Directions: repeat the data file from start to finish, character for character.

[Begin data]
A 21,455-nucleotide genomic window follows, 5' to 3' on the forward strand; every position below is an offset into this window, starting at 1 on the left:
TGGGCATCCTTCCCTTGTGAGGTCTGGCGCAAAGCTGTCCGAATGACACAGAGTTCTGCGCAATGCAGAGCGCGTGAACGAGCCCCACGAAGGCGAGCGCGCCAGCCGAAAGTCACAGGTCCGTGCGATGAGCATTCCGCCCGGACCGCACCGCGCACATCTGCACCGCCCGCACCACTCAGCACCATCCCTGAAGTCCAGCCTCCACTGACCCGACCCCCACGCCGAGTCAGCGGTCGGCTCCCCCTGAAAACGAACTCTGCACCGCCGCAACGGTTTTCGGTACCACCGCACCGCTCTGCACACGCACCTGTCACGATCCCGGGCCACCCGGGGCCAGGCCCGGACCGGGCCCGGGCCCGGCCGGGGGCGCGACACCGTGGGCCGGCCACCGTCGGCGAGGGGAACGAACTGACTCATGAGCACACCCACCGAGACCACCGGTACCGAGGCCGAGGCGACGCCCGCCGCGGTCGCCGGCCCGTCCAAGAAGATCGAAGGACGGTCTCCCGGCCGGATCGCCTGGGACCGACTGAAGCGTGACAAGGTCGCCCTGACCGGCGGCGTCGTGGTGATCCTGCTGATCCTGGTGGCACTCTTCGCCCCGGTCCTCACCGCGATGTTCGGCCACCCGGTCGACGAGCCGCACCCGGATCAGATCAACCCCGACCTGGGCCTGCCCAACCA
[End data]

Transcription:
A 21,455-nucleotide genomic window follows, 5' to 3' on the forward strand; every position below is an offset into this window, starting at 1 on the left:
TGGGCATCCTTCCCTTGTGAGGTCTGGCGCAAAGCTGTCCGAATGACACAGAGTTCTGCGCAATGCAGAGCGCGTGAACGAGCCCCACGAAGGCGAGCGCGCCAGCCGAAAGTCACAGGTCCGTGCGATGAGCATTCCGCCCGGACCGCACCGCGCACATCTGCACCGCCCGCACCACTCAGCACCATCCCTGAAGTCCAGCCTCCACTGACCCGACCCCCACGCCGAGTCAGCGGTCGGCTCCCCCTGAAAACGAACTCTGCACCGCCGCAACGGTTTTCGGTACCACCGCACCGCTCTGCACACGCACCTGTCACGATCCCGGGCCACCCGGGGCCAGGCCCGGACCGGGCCCGGGCCCGGCCGGGGGCGCGACACCGTGGGCCGGCCACCGTCGGCGAGGGGAACGAACTGACTCATGAGCACACCCACCGAGACCACCGGTACCGAGGCCGAGGCGACGCCCGCCGCGGTCGCCGGCCCGTCCAAGAAGATCGAAGGACGGTCTCCCGGCCGGATCGCCTGGGACCGACTGAAGCGTGACAAGGTCGCCCTGACCGGCGGCGTCGTGGTGATCCTGCTGATCCTGGTGGCACTCTTCGCCCCGGTCCTCACCGCGATGTTCGGCCACCCGGTCGACGAGCCGCACCCGGATCAGATCAACCCCGACCTGGGCCTGCCCAACCA